Exceptions are asynchronous, hardware-driven events that cause the MCU to divert from normal code execution. This section provides an overview of the 16-bit MCU/dsPIC exception processing system.
More detailed information may be found in the interrupt controller section of the appropriate family reference manual. For example: PIC24F Interrupt Controller
The 16-bit MCU and DSC devices have a vectored exception scheme with support for up to 8 sources of non-maskable traps and up to 246 interrupt sources. In both families, each interrupt source can be assigned to one of seven priority levels.
The basic interrupt latency is 4 instruction-cycles on entering and 3 cycles exiting an interrupt service routine (ISR).
The combination of deterministic, low-latency exception processing with user-selectable interrupt priority make the 16-bit interrupt management system superior to most other architectures.
Vectored Exception Scheme
Each interrupt source can trigger execution of a unique piece of code, called an Interrupt Service Routine (ISR).
Each ISR's start address (also called a vector) is stored in the Primary Interrupt Vector Table (IVT) as shown:
Simplified Exception Process
When an exception event occurs:
- Hardware (core or peripheral) detects it
- IF the programmed priority of the exception event is GREATER THAN the current CPU priority, current program execution is halted
- The exception's ISR is started
When an ISR completes:
- Hardware restores the previously halted program execution (at the preserved CPU priority) at the at the exact instruction that would have been executed had the exception event not occurred
Types of Exceptions
The 16-bit exception processing system recognizes 2 types of exception:
Traps can be considered as non-maskable, nestable interrupts which adhere to a fixed priority structure. They are intended to detect certain hardware and software problems. The PIC24F has four implemented sources of non-maskable traps:
- Oscillator Failure Trap
- Stack Error Trap
- Address Error Trap
- Arithmetic Error Trap
Peripheral & External Interrupts
These are the regular, maskable interrupt requests that come from a variety of implemented MCU peripherals:
- External Interrupt Pins
- Input Capture/Output Compare
- Communication Interfaces (UART/SPI/I2C/USB/Ethernet)
- Parallel Master Port (PMP)
- Analog I/O (Comparator, ADC/DAC)
One of the key features of the 16-bit exception processing system is the implementation of a user-programmable priority setting for peripheral and external interrupt sources. This requires an understanding of the concept of CPU priority.
The 16-bit CPU can operate at one of 16 priority levels, 0-15. An interrupt or trap source must have a set priority level greater than the current CPU priority in order to initiate an exception process.
Priority levels for peripheral and external interrupt sources can be programmed to levels 0-7, while CPU priority levels 8-15 are reserved for Trap sources and are fixed.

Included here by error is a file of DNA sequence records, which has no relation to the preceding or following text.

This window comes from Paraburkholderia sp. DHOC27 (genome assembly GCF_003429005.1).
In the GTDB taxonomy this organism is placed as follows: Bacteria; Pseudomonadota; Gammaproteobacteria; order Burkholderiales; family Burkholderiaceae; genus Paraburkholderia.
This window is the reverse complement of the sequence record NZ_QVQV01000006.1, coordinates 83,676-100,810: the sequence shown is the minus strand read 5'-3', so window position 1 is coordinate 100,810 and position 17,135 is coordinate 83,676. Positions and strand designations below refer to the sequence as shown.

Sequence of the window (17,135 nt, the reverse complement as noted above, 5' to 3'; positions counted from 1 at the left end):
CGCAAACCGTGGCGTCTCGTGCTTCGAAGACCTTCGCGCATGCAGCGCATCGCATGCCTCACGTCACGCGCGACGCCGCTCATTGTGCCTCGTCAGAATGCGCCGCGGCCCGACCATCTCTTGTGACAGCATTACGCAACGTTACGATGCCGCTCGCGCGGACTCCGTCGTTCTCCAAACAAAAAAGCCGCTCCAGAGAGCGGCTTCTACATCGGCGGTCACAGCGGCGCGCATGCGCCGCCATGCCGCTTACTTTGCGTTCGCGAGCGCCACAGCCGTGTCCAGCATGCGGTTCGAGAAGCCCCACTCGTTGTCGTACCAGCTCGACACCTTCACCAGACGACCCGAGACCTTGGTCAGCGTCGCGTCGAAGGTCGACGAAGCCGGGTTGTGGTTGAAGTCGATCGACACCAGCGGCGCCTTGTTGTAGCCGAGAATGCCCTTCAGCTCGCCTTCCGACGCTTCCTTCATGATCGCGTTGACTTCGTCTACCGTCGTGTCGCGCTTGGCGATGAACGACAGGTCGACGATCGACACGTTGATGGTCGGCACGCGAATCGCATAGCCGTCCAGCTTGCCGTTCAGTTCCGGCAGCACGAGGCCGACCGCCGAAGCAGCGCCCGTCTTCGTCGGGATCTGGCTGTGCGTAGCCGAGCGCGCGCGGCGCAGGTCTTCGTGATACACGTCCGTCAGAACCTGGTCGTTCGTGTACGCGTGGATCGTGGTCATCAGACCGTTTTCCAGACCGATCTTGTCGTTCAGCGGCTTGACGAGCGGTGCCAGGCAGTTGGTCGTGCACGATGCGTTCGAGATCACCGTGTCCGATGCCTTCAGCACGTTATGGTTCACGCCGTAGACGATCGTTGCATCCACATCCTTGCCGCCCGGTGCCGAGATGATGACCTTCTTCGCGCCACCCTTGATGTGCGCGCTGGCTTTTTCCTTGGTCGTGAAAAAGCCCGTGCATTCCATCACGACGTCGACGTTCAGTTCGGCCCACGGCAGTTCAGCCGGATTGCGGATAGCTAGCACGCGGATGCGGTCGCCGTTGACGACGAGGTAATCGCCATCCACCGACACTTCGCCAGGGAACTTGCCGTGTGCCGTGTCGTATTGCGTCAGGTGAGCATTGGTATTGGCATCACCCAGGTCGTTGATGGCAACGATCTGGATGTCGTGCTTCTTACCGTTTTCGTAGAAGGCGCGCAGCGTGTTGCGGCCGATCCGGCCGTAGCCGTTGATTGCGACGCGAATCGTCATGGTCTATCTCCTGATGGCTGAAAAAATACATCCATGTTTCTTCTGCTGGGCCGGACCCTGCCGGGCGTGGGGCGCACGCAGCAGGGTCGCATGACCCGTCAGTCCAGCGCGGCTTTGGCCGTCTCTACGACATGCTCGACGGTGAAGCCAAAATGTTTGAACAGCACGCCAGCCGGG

The CPU priority for the currently executing thread is indicated by the "IPL" bits in the CPU Status and Core Control registers as shown:
At a device Reset, the CPU priority is set to 0.
Configuring CPU Priority
- IPL bits are automatically controlled by the exception processing logic based on the exception source
- The programmer can manually set the user CPU priority bits (IPL<2:0>) at any time. This is useful for temporarily masking all other interrupts to perform a CPU-intensive task.
- IPL3 is set only by the core and indicates a trap event
Interrupts, by default are nestable. Any ISR that is in progress may be interrupted by another interrupt source having a higher programmed priority level.
The following animation demonstrates a specific scenario involving the main() execution thread along with 3 ISR threads pre-programmed at varying levels of priority with interrupt nesting enabled.
- t0: CPU priority is 0 and is running the main() execution thread
- t1: A Level-4 exception is triggered. Since the exception priority (4) is greater than the current CPU priority (0), the Level-4 exception thread is executed.
- t2: A Level-7 exception is triggered. Since the exception priority (7) is greater than the current CPU priority (4), the Level-7 exception thread is executed.
- t3: A Level-1 exception is triggered. Since the exception priority (1) is less than the current CPU priority (7), the Level-1 exception thread is queued for later execution.
- t4: The Level-7 exception thread completes and issues a RETFIE. The Level-4 thread's context is popped off the stack (including the saved CPU priority) and the Level-4 thread continues execution.
- t5: The Level-4 exception thread completes and issues a RETFIE. The queued Level-1 exception is triggered.
- t6: The Level-1 exception thread completes and issues a RETFIE. The Level-0 (main()) thread's context is popped off the stack (including the saved CPU priority) and the Level-0 thread continues execution.